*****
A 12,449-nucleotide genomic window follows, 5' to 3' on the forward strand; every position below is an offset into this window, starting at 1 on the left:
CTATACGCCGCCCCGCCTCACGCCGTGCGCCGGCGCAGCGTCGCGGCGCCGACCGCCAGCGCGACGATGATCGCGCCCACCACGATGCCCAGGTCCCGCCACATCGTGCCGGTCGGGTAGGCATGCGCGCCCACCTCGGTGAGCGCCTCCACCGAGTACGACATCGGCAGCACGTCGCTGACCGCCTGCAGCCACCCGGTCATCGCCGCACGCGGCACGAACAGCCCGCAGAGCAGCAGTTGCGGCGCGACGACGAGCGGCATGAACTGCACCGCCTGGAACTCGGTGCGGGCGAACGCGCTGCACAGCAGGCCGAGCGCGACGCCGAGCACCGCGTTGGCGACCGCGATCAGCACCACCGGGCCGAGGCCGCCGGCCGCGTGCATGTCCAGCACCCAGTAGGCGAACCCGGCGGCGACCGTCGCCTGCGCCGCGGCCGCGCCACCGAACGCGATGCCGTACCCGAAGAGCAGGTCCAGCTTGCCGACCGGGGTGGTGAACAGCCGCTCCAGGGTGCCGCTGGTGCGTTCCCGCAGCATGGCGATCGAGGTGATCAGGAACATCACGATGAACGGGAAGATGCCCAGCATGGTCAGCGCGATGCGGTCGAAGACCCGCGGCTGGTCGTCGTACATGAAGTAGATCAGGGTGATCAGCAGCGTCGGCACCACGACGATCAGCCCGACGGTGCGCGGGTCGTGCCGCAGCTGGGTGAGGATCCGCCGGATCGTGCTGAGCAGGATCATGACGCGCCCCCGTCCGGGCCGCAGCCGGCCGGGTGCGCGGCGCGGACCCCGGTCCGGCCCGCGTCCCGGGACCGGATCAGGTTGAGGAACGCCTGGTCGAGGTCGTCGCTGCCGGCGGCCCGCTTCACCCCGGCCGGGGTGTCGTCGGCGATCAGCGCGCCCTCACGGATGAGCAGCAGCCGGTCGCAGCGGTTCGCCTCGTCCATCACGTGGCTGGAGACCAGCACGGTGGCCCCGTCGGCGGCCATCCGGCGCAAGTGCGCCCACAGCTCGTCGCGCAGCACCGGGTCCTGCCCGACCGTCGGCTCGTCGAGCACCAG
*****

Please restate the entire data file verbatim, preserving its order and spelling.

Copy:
A 12,449-nucleotide genomic window follows, 5' to 3' on the forward strand; every position below is an offset into this window, starting at 1 on the left:
CTATACGCCGCCCCGCCTCACGCCGTGCGCCGGCGCAGCGTCGCGGCGCCGACCGCCAGCGCGACGATGATCGCGCCCACCACGATGCCCAGGTCCCGCCACATCGTGCCGGTCGGGTAGGCATGCGCGCCCACCTCGGTGAGCGCCTCCACCGAGTACGACATCGGCAGCACGTCGCTGACCGCCTGCAGCCACCCGGTCATCGCCGCACGCGGCACGAACAGCCCGCAGAGCAGCAGTTGCGGCGCGACGACGAGCGGCATGAACTGCACCGCCTGGAACTCGGTGCGGGCGAACGCGCTGCACAGCAGGCCGAGCGCGACGCCGAGCACCGCGTTGGCGACCGCGATCAGCACCACCGGGCCGAGGCCGCCGGCCGCGTGCATGTCCAGCACCCAGTAGGCGAACCCGGCGGCGACCGTCGCCTGCGCCGCGGCCGCGCCACCGAACGCGATGCCGTACCCGAAGAGCAGGTCCAGCTTGCCGACCGGGGTGGTGAACAGCCGCTCCAGGGTGCCGCTGGTGCGTTCCCGCAGCATGGCGATCGAGGTGATCAGGAACATCACGATGAACGGGAAGATGCCCAGCATGGTCAGCGCGATGCGGTCGAAGACCCGCGGCTGGTCGTCGTACATGAAGTAGATCAGGGTGATCAGCAGCGTCGGCACCACGACGATCAGCCCGACGGTGCGCGGGTCGTGCCGCAGCTGGGTGAGGATCCGCCGGATCGTGCTGAGCAGGATCATGACGCGCCCCCGTCCGGGCCGCAGCCGGCCGGGTGCGCGGCGCGGACCCCGGTCCGGCCCGCGTCCCGGGACCGGATCAGGTTGAGGAACGCCTGGTCGAGGTCGTCGCTGCCGGCGGCCCGCTTCACCCCGGCCGGGGTGTCGTCGGCGATCAGCGCGCCCTCACGGATGAGCAGCAGCCGGTCGCAGCGGTTCGCCTCGTCCATCACGTGGCTGGAGACCAGCACGGTGGCCCCGTCGGCGGCCATCCGGCGCAAGTGCGCCCACAGCTCGTCGCGCAGCACCGGGTCCTGCCCGACCGTCGGCTCGTCGAGCACCAG